Accident Makes Horse Fearful
My neighbor brought her quarter horse paint, Joker, to my farm this past week. I'm in the painful process of planning my old horse's crossing and need a babysitter for Sundance when the time comes. It helps my neighbor out, too, since she has no grass and is also going on vacation.
|Joker conversing with his new friend.|
He's a nice guy. Much the same "horsenality" type as Sundance, only polite-er. A little on the scared side as far as putting on fly-masks, but very into you. He'll come up to you and follow you around like a puppy dog. Very into people, but respectful.
Even though I'd only met him briefly once, he took to me right away, especially after a peanut treat and he always came over to me at the fence and at feed time.
Feed time was the only time he got a little pushy. More like crowding me. I had put up some hot fence to keep him contained and I have to duck under it to get his food to him. He would come over very close to the wire and that made it difficult for me to get myself under the tape without getting shocked.
The other evening when I was doing my reverse limbo under the tape, he was right there, getting a little too close. I reached up to wave him back so I could crawl under and that's when a very unfortunately accident happened. I was waving my hand up at him as I stooped under the tape and my elbow touched the tape.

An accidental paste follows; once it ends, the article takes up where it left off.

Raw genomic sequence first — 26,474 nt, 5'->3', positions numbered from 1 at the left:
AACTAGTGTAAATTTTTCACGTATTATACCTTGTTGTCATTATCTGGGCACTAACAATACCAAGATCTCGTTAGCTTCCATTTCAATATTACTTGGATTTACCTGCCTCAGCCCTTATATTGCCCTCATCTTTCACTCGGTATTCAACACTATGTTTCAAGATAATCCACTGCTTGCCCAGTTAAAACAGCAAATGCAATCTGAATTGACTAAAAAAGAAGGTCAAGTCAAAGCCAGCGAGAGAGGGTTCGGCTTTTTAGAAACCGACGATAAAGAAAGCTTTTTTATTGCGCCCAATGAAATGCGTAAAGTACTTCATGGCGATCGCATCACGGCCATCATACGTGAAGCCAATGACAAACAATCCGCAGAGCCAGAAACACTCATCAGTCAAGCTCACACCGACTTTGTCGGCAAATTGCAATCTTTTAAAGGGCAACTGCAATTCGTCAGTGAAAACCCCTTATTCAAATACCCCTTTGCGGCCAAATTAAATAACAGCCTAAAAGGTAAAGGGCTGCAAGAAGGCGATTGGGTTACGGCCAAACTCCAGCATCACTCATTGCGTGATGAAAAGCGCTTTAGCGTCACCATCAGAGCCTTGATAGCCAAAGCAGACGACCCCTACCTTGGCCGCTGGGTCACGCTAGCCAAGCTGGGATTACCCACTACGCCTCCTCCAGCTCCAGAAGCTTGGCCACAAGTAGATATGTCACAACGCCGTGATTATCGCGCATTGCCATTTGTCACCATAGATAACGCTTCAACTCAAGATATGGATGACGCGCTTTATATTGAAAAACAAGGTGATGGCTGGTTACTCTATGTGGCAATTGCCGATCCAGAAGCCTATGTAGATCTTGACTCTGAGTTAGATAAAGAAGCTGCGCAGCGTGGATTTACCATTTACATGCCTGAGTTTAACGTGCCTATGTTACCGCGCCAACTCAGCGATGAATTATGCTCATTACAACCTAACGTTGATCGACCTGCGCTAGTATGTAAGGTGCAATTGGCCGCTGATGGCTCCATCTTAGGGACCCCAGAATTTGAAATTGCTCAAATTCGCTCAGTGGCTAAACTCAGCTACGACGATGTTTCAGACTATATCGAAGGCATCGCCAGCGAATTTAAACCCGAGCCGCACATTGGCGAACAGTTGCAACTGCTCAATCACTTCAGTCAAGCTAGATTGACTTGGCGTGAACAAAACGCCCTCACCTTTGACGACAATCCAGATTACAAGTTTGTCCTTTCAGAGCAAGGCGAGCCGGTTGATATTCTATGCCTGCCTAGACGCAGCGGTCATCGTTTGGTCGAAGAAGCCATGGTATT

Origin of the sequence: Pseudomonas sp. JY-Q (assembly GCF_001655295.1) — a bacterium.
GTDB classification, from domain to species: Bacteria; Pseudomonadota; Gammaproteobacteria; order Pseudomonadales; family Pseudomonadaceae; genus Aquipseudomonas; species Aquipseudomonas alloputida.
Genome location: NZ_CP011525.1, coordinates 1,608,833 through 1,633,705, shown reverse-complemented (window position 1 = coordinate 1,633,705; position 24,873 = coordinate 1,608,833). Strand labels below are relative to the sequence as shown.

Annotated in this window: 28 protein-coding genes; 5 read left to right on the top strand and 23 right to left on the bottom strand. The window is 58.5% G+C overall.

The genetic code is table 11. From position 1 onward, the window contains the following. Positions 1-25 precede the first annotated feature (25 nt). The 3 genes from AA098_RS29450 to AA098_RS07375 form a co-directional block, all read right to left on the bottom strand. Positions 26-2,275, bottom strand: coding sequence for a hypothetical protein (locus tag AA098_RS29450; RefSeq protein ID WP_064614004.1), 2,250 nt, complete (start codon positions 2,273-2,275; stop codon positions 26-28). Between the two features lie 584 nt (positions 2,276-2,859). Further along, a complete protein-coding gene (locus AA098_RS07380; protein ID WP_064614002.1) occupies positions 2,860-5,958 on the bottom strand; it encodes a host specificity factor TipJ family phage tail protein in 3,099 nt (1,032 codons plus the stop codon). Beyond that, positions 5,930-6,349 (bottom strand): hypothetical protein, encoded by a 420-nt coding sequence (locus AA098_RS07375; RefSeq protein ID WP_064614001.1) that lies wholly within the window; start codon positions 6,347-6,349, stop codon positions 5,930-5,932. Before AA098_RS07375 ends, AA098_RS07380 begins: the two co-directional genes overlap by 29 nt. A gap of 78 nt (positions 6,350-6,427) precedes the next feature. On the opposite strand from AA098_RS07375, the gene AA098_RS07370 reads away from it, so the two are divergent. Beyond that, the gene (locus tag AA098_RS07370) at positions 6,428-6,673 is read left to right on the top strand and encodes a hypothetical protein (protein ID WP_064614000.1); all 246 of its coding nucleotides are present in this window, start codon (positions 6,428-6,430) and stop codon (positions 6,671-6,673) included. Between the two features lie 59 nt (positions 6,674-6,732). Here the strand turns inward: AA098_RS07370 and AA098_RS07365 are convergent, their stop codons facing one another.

Right at that exact same moment, unable to wait another second for his dinner, he reached down with his head for a sniff of my waving hand. The tape I was now in contact with, being "hot", sent a shock through my arm, down my fingers and right into his muzzle.
Well, I jumped and he jump - backwards for about 100 yards. Then, whirling around, he ran into the far side of the paddock. As he looked back at me with shock and dismay, I could see I had turned into the meanest scariest horse-eater this side of a mountain lion.
He ran away from me when I tried to approach him and would not even come over to his food bowl. Eventually, he ventured a little closer, the food calling to him, but he looked askance at me and took off if I even tried to get near him. Forget about giving him his peanut treat or rubbing his muzzle. No, he wasn't letting me get near him.
I felt terrible. Losing a horse's trust is easy. Removing the fear of hurting him once pain has been inflicted, even though accidentally, is a very hard thing to do. No amount of "I'm sorry" was going to convince him. How could I get back the snugg-ly, sniffy, friendly horse he had been to me?